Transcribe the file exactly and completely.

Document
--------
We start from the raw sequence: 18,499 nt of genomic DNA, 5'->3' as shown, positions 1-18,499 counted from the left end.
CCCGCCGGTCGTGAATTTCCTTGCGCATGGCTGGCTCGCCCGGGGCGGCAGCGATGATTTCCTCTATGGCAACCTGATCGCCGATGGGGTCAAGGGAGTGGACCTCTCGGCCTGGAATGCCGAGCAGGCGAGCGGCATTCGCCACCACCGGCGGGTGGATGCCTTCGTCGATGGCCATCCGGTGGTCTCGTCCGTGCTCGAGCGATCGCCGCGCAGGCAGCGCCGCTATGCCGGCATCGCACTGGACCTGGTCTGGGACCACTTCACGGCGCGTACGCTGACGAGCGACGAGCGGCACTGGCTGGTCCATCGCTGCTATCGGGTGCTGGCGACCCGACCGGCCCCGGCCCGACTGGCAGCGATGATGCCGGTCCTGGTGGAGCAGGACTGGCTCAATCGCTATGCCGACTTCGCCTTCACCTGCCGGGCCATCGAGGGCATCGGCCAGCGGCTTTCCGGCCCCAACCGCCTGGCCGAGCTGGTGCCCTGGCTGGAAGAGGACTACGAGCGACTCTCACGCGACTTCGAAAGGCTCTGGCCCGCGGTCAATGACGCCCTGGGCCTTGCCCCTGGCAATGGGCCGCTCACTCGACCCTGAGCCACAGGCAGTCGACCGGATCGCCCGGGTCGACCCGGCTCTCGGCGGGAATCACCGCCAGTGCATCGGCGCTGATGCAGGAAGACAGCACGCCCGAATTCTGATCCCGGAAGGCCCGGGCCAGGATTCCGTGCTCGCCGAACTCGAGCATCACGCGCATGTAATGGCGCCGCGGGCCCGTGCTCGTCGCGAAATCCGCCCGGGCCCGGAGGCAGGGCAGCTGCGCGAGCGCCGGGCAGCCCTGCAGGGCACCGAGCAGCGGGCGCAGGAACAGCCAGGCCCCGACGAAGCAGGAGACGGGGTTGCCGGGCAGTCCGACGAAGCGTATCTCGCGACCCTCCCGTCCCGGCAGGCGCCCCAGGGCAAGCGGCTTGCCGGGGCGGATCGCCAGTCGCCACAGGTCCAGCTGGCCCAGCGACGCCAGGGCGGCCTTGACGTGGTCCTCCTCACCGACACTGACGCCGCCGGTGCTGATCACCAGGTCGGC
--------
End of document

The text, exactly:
We start from the raw sequence: 18,499 nt of genomic DNA, 5'->3' as shown, positions 1-18,499 counted from the left end.
CCCGCCGGTCGTGAATTTCCTTGCGCATGGCTGGCTCGCCCGGGGCGGCAGCGATGATTTCCTCTATGGCAACCTGATCGCCGATGGGGTCAAGGGAGTGGACCTCTCGGCCTGGAATGCCGAGCAGGCGAGCGGCATTCGCCACCACCGGCGGGTGGATGCCTTCGTCGATGGCCATCCGGTGGTCTCGTCCGTGCTCGAGCGATCGCCGCGCAGGCAGCGCCGCTATGCCGGCATCGCACTGGACCTGGTCTGGGACCACTTCACGGCGCGTACGCTGACGAGCGACGAGCGGCACTGGCTGGTCCATCGCTGCTATCGGGTGCTGGCGACCCGACCGGCCCCGGCCCGACTGGCAGCGATGATGCCGGTCCTGGTGGAGCAGGACTGGCTCAATCGCTATGCCGACTTCGCCTTCACCTGCCGGGCCATCGAGGGCATCGGCCAGCGGCTTTCCGGCCCCAACCGCCTGGCCGAGCTGGTGCCCTGGCTGGAAGAGGACTACGAGCGACTCTCACGCGACTTCGAAAGGCTCTGGCCCGCGGTCAATGACGCCCTGGGCCTTGCCCCTGGCAATGGGCCGCTCACTCGACCCTGAGCCACAGGCAGTCGACCGGATCGCCCGGGTCGACCCGGCTCTCGGCGGGAATCACCGCCAGTGCATCGGCGCTGATGCAGGAAGACAGCACGCCCGAATTCTGATCCCGGAAGGCCCGGGCCAGGATTCCGTGCTCGCCGAACTCGAGCATCACGCGCATGTAATGGCGCCGCGGGCCCGTGCTCGTCGCGAAATCCGCCCGGGCCCGGAGGCAGGGCAGCTGCGCGAGCGCCGGGCAGCCCTGCAGGGCACCGAGCAGCGGGCGCAGGAACAGCCAGGCCCCGACGAAGCAGGAGACGGGGTTGCCGGGCAGTCCGACGAAGCGTATCTCGCGACCCTCCCGTCCCGGCAGGCGCCCCAGGGCAAGCGGCTTGCCGGGGCGGATCGCCAGTCGCCACAGGTCCAGCTGGCCCAGCGACGCCAGGGCGGCCTTGACGTGGTCCTCCTCACCGACACTGACGCCGCCGGTGCTGATCACCAGGTCGGC